The decision was a decision of the government, as was indicated by the Prime Minister and by me yesterday. The decision was discussed at the appropriate levels of the government.
Senator MOORE (Queensland) (14:00): My question is to the Minister for Foreign Affairs, Senator Payne. In a story in this morning’s The Australian entitled ‘Morrison risks Jakarta’s ire on Israel’, it’s revealed that the government is understood to have fast-tracked the decision to change longstanding bipartisan foreign policy, including the location of Australia’s embassy in Israel. When was the decision made to announce that Australia was considering moving its embassy to Israel? Was it a decision of cabinet? If not, who made the decision?
Senator PAYNE (New South Wales—Minister for Foreign Affairs) (14:00): I thank Senator Moore for her question. The decision was a decision of the government, as was indicated by the Prime Minister and by me yesterday. The decision was discussed at the appropriate levels of the government.
The PRESIDENT: Senator Moore, a supplementary question.
Senator MOORE (Queensland) (14:01): I didn’t get the answer to whether it went to cabinet or not, but I have further questions to ask, so I’ll put them together. The report reveals that the frantic pace of the decision left:
… little time to inform affected countries and sparking an angry reaction from foreign diplomats in Canberra who are usually informed of major foreign policy changes weeks in advance.
What representations has the Australian government received from other nations in response to its decision to change longstanding bipartisan foreign policy? Again, Minister, did this decision go to cabinet?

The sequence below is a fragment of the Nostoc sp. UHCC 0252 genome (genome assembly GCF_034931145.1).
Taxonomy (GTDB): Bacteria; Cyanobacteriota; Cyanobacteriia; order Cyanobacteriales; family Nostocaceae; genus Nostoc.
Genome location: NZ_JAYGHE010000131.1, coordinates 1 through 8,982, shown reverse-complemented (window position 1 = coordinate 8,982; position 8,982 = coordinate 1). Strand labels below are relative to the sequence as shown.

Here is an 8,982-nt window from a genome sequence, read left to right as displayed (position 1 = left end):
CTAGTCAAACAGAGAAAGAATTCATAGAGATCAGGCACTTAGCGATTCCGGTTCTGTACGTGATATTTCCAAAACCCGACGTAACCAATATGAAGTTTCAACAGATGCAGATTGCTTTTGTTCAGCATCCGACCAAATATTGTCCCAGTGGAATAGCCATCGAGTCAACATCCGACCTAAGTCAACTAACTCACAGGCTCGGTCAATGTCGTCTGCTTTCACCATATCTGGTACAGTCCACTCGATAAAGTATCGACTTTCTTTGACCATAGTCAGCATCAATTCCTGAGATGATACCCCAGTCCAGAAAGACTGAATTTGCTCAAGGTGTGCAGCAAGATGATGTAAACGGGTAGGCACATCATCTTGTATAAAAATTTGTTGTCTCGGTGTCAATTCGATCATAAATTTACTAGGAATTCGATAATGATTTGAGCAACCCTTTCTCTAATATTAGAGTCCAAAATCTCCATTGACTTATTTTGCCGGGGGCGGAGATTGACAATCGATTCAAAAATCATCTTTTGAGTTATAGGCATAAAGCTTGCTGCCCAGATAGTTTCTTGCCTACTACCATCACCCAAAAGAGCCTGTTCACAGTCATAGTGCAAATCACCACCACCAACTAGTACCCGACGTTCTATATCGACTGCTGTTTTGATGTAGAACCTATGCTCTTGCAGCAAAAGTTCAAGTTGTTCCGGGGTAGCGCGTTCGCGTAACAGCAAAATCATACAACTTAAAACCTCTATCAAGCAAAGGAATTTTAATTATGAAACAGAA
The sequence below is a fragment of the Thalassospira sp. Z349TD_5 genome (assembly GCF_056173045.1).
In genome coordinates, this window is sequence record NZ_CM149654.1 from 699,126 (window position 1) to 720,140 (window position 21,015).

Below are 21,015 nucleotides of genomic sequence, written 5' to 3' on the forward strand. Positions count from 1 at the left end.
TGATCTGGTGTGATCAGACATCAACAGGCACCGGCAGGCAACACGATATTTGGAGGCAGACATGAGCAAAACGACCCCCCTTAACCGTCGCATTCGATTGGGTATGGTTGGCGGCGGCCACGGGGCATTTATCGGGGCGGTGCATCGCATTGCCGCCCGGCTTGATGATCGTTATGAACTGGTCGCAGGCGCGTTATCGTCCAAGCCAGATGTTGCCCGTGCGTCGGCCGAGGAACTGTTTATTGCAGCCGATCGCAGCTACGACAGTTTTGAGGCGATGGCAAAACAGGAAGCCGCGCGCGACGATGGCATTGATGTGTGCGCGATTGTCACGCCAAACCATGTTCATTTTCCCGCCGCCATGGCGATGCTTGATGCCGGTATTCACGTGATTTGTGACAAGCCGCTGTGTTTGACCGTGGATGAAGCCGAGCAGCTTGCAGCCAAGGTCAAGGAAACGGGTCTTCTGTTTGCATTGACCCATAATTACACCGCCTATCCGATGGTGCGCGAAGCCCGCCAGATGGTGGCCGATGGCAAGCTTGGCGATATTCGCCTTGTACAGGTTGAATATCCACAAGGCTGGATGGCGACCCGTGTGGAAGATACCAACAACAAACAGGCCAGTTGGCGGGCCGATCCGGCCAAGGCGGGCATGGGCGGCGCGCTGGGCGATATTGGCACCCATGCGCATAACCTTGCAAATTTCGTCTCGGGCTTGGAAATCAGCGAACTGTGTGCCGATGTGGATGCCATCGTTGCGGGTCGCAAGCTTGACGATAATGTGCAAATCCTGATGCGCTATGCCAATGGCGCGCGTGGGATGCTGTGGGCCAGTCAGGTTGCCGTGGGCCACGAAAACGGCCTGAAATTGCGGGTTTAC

Senator PAYNE (New South Wales—Minister for Foreign Affairs) (14:01): I’ve indicated to the chamber that the matter was considered at the appropriate levels of government. In response to other aspects of Senator Moore’s question, I can indicate to the chamber that we are always engaging with our international counterparts on key matters of policy. I also need to correct Senator Moore’s assertion that the government has changed a policy. The Prime Minister and I have very clearly stated that the issues that are of concern are matters which have been raised in public discourse in Australia. The Prime Minister has indicated that he wants to look at the matters which have been raised in that discourse, including the location of the Australian embassy and whether the JCPOA is delivering outcomes and is as effective as it is intended to be. They are legitimate matters for a government to consider, and this government takes its responsibilities very seriously. The difference between— (Time expired)
The PRESIDENT: Senator Moore, a final supplementary question.
Senator MOORE (Queensland) (14:02): Yesterday in question time, Prime Minister Morrison said he had been ‘in direct contact with President Widodo’. Can the minister confirm today’s reports that the Prime Minister told the President of Indonesia of his decision to overturn 70 years of bipartisan foreign policy via a text message? Again, Minister, do appropriate levels of government include cabinet?
Senator PAYNE (New South Wales—Minister for Foreign Affairs) (14:03): I am not going to comment on the details of the Prime Minister’s exchanges with his international counterparts in that way. What I will say is that consultation has been engaged in between Australia and a number of other international parties, of course. Again, Senator Moore misrepresents the position by asserting a complete change in policy. What the Prime Minister has indicated he wants to do is have a discussion to examine these extremely important issues of international policy. Those opposite seem incapable of participating in a discussion like that—incapable! They are only focused on process. They have no interest in Australia’s foreign policy positions whatsoever, based on the sorts of questions that they’ve been asking. I would remind them that there are those opposite who have also canvassed these same issues, including Mr Danby, in May of this year, who suggested that it may be appropriate to look at the location of the embassy. So some, perhaps, are open to a discussion but, clearly, not all. (Time expired)